PhD Defense by Yifan Liu

Event Details
  • Date/Time:
    • Wednesday March 28, 2018 - Thursday March 29, 2018
      2:00 pm - 3:59 pm
  • Location: Groseclose 403
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Summary Sentence: Public Health Informatics - Biosurveillance and Operations Strategies

Full Summary: No summary paragraph submitted.

Title: Public Health Informatics - Biosurveillance and Operations Strategies

Advisor: Dr. Eva K. Lee

Committee members:
Dr. David Goldsman
Dr. Yajun Mei
Dr. Andy Sun
Dr. Ernest E. Smith (Centers for Disease Control and Prevention)
Date and Time: Wednesday, March 28, 2:00 PM

Location: Groseclose 403

Public health emergencies continue to pose serious threats to human lives and well-being of the world population. The 2014 Ebola virus outbreak in West Africa and the 2016 Zika virus outbreak in South and North America underscores the challenges post by some of these highly infectious diseases even as healthcare has been revolutionized over the past century with medical science and technology. Infectious diseases are one of the most common yet most serious types of public health crisis due to several reasons: high infectivity, difficulties in prevention, labor-intensive intervention, diagnosis, and treatment. This is amplified by the mobility of human population enabled by transportation technologies. To react efficiently and effectively to waves of infectious disease outbreaks, decision-makers, and public health officers must quickly analyze the current situation and predict the potential trend of an outbreak, evaluate multiple countermeasures and strategies, and implement an intervention plan that optimizes utilization of the available (limited) resource while achieving the best containment results. Additionally, these decisions need to be made in real time as any delay in this process may result in severe outcomes, including more infections, economic loss, and even lives loss.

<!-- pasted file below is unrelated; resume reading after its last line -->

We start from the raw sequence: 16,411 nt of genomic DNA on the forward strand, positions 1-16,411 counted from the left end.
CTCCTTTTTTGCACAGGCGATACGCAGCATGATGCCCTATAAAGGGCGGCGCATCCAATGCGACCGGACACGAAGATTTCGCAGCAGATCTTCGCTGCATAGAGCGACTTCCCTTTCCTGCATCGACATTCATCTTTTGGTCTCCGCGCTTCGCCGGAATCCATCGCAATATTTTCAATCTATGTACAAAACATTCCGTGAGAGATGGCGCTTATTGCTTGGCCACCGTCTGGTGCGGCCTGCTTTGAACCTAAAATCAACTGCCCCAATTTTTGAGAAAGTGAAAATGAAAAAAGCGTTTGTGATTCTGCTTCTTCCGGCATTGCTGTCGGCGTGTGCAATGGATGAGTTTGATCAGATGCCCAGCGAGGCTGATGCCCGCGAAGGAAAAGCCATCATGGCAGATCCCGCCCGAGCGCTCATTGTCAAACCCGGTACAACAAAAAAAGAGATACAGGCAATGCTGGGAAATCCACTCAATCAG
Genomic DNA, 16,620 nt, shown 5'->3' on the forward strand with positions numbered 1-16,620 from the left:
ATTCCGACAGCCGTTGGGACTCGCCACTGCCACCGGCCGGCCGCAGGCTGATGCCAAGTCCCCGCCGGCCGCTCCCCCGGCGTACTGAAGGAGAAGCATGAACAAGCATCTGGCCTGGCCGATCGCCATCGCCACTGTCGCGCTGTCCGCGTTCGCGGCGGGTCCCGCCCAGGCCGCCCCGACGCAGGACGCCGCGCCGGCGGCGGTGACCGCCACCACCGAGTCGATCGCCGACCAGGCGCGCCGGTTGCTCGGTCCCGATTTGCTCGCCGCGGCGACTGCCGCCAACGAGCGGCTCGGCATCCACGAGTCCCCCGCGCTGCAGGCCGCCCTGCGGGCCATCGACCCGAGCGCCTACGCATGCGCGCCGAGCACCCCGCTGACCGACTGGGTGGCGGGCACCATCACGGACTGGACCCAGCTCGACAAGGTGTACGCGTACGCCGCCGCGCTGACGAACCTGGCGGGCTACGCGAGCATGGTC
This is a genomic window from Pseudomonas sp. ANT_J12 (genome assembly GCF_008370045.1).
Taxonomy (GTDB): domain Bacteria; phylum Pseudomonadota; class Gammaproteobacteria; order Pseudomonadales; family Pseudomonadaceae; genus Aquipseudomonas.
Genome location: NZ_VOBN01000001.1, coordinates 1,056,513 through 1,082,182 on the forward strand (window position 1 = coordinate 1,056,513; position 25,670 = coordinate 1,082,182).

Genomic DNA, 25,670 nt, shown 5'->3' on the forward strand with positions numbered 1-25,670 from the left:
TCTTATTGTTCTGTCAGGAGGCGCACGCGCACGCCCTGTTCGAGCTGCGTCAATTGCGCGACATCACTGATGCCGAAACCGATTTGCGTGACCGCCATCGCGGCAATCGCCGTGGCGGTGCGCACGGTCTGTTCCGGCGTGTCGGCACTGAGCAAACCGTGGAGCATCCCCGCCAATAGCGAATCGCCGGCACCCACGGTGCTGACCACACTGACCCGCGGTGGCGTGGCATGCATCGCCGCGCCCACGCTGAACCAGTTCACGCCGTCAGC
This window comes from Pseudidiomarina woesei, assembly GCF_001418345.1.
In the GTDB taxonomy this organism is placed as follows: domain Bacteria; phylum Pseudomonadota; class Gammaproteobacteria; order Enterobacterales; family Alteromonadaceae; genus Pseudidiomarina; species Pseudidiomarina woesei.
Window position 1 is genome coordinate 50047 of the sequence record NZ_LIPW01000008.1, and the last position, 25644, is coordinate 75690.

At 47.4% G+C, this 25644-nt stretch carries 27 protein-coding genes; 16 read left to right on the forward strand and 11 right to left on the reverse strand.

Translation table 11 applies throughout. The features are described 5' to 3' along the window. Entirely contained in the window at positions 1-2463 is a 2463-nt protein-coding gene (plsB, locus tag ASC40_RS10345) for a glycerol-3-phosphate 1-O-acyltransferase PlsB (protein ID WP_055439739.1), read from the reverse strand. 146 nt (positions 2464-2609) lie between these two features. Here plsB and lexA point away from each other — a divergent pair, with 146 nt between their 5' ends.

In this dissertation, we advance infectious diseases models with applications in medical countermeasure operations and biosurveillance. We first propose a general-purpose modeling framework for infectious disease outbreaks and discuss how it can be used to facilitate decision making to achieve best containment results. We demonstrate how this modeling technique can be computerized and used to support public health operations.

In the first chapter, we describe a general-purpose modeling framework for infectious disease. By expanding and abstracting the traditional compartmental models widely used for disease propagation dynamics, our modeling framework is highly generic and can be viewed as a meta-model for compartmental models. We focus on the models for contact-based diseases and vector-borne diseases and apply it to two real-life scenarios: 1) the Zika virus outbreaks in Brazil and Puerto Rico, and 2) the avian influenza outbreaks in Egypt and the United States. We discuss how this generic modeling framework can be tailored and parameterized to suit the properties of different diseases at different regions and investigate the impact of different intervention strategies.

In the second chapter, we equip the disease modeling framework with an optimization engine to determine the optimal resource allocation strategy during an outbreak. We investigate the impact of point-of-dispensing (PODs) for rapid medical countermeasures dispensing during an outbreak. We analyze its usage for a regional smallpox outbreak in the state of Georgia and investigate vaccination strategies for maximum health protection.

In the third chapter, we explain the design and functionalities of an enterprise software package, the RealOpt suite. Designed at Georgia Tech with collaboration with the Centers for Diseases Control and Prevention since 2005, RealOpt is a modularized system. This chapter focuses on two aspects of RealOpt: 1) an expanded module known as RealOpt-Contingency, and 2) the use of RealOpt for evaluating health registry. We first discuss the design structure of the general RealOpt framework and its ease-of-usage by public health personnel for emergency preparedness and actual responses. We then demonstrate usage in multiple aspects of public health emergency response, including facility location optimization, resource allocation optimization, inventory and transportation management, and cost-effectiveness analysis of strategies. Finally, using the RealOpt suite, we analyze and compare the performances of different electronic registration technologies used during mass dispensing events and propose a prototypical registration tool that yields the highest efficiency and usability.


Additional Information

In Campus Calendar

Graduate Studies

Invited Audience
Faculty/Staff, Public, Graduate students, Undergraduate students
Phd Defense
  • Created By: Tatianna Richardson
  • Workflow Status: Published
  • Created On: Mar 14, 2018 - 8:19am
  • Last Updated: Mar 14, 2018 - 8:19am